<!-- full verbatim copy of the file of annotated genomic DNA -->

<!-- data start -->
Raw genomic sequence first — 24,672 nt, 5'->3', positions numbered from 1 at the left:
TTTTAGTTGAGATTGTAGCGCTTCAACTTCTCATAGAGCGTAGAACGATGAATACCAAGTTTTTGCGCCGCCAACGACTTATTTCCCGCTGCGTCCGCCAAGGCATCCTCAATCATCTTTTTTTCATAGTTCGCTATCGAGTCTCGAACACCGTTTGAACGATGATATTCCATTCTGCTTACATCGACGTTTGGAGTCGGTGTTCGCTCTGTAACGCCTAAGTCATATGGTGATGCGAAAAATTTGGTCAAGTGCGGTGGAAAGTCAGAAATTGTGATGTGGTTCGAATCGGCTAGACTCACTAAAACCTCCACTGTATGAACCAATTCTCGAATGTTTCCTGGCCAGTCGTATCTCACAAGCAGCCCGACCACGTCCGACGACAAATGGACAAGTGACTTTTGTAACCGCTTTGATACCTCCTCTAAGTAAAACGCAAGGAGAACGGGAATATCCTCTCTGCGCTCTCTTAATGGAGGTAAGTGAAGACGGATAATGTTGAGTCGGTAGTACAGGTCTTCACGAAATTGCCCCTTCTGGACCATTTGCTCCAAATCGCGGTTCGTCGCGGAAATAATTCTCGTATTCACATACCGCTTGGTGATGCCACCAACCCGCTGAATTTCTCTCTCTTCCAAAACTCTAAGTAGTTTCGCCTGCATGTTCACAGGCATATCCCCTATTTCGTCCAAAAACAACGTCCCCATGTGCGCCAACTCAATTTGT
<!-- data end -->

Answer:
Raw genomic sequence first — 24,672 nt, 5'->3', positions numbered from 1 at the left:
TTTTAGTTGAGATTGTAGCGCTTCAACTTCTCATAGAGCGTAGAACGATGAATACCAAGTTTTTGCGCCGCCAACGACTTATTTCCCGCTGCGTCCGCCAAGGCATCCTCAATCATCTTTTTTTCATAGTTCGCTATCGAGTCTCGAACACCGTTTGAACGATGATATTCCATTCTGCTTACATCGACGTTTGGAGTCGGTGTTCGCTCTGTAACGCCTAAGTCATATGGTGATGCGAAAAATTTGGTCAAGTGCGGTGGAAAGTCAGAAATTGTGATGTGGTTCGAATCGGCTAGACTCACTAAAACCTCCACTGTATGAACCAATTCTCGAATGTTTCCTGGCCAGTCGTATCTCACAAGCAGCCCGACCACGTCCGACGACAAATGGACAAGTGACTTTTGTAACCGCTTTGATACCTCCTCTAAGTAAAACGCAAGGAGAACGGGAATATCCTCTCTGCGCTCTCTTAATGGAGGTAAGTGAAGACGGATAATGTTGAGTCGGTAGTACAGGTCTTCACGAAATTGCCCCTTCTGGACCATTTGCTCCAAATCGCGGTTCGTCGCGGAAATAATTCTCGTATTCACATACCGCTTGGTGATGCCACCAACCCGCTGAATTTCTCTCTCTTCCAAAACTCTAAGTAGTTTCGCCTGCATGTTCACAGGCATATCCCCTATTTCGTCCAAAAACAACGTCCCCATGTGCGCCAACTCAATTTGT